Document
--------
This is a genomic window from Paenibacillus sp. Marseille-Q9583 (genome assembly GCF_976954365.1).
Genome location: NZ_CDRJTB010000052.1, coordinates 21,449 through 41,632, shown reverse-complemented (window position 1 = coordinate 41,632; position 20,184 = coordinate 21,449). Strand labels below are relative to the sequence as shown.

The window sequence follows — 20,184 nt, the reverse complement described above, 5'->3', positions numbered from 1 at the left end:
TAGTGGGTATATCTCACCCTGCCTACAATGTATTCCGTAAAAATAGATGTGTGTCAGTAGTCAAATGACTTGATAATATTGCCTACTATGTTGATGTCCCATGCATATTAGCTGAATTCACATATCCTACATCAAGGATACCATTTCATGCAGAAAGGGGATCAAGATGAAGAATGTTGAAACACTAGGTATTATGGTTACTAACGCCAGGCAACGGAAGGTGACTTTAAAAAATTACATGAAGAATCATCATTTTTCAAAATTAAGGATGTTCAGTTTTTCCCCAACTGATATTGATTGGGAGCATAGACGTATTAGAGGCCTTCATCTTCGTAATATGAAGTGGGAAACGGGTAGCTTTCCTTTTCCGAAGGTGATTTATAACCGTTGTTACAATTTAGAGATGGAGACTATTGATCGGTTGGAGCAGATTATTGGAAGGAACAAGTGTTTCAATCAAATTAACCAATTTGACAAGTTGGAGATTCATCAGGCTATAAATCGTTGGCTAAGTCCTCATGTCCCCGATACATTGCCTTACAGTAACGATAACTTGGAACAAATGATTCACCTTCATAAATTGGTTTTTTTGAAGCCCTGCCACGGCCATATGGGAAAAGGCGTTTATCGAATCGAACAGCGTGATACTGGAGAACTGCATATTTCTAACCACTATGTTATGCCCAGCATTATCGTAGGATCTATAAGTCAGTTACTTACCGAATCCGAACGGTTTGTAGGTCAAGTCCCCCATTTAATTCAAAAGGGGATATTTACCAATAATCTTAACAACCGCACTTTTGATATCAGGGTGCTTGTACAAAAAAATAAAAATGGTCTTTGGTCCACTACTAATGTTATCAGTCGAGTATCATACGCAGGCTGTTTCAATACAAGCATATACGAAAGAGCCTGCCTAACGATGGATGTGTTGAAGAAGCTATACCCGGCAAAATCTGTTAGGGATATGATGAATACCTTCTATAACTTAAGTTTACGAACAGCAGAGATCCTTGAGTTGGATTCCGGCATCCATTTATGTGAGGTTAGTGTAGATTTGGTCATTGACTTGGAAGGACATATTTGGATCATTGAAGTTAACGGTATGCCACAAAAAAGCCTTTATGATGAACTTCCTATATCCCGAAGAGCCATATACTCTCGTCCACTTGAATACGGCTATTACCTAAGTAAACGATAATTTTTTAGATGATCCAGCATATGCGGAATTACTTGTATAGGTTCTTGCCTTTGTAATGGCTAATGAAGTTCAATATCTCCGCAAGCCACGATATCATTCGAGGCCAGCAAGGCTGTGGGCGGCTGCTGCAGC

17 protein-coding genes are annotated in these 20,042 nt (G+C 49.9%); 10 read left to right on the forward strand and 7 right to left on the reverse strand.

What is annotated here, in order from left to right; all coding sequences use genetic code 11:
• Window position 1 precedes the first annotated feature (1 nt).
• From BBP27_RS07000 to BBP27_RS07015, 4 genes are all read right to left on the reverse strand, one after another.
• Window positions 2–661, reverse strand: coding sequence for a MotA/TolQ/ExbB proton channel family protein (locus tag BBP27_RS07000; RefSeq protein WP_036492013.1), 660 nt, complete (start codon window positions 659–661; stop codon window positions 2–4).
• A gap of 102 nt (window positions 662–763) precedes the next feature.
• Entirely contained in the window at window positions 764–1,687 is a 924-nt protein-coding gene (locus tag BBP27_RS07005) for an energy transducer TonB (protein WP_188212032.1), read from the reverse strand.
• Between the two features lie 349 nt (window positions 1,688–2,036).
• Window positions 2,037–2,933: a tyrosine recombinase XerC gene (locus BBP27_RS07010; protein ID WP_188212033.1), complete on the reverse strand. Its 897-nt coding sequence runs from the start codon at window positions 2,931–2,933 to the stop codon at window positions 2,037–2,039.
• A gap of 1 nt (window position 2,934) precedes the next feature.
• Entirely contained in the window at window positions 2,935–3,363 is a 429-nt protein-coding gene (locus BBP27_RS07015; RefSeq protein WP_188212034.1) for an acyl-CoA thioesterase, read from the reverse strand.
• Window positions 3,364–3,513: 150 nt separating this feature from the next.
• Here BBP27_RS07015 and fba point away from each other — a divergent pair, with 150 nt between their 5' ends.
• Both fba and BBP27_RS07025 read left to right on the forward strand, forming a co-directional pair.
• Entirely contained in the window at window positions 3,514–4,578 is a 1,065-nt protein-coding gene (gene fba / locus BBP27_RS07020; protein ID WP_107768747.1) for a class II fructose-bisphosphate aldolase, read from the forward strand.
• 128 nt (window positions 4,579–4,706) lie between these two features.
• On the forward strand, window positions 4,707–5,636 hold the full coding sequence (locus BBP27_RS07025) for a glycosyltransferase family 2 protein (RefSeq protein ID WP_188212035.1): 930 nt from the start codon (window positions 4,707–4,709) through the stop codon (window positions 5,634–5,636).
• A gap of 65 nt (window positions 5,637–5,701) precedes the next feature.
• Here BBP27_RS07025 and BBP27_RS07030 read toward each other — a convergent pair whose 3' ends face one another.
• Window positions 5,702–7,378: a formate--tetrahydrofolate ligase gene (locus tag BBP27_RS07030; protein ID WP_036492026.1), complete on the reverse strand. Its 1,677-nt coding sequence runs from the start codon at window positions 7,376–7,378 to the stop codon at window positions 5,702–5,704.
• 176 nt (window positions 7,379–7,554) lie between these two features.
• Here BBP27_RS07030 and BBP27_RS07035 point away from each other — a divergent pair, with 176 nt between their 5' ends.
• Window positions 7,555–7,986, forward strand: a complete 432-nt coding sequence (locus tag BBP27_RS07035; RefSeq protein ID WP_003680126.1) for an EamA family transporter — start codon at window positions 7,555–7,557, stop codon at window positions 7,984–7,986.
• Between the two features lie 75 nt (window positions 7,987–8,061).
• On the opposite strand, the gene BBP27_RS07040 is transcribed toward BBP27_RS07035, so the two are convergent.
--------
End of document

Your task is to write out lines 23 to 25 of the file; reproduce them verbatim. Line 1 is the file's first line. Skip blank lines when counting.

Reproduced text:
• Here BBP27_RS07025 and BBP27_RS07030 read toward each other — a convergent pair whose 3' ends face one another.
• Window positions 5,702–7,378: a formate--tetrahydrofolate ligase gene (locus tag BBP27_RS07030; protein ID WP_036492026.1), complete on the reverse strand. Its 1,677-nt coding sequence runs from the start codon at window positions 7,376–7,378 to the stop codon at window positions 5,702–5,704.
• 176 nt (window positions 7,379–7,554) lie between these two features.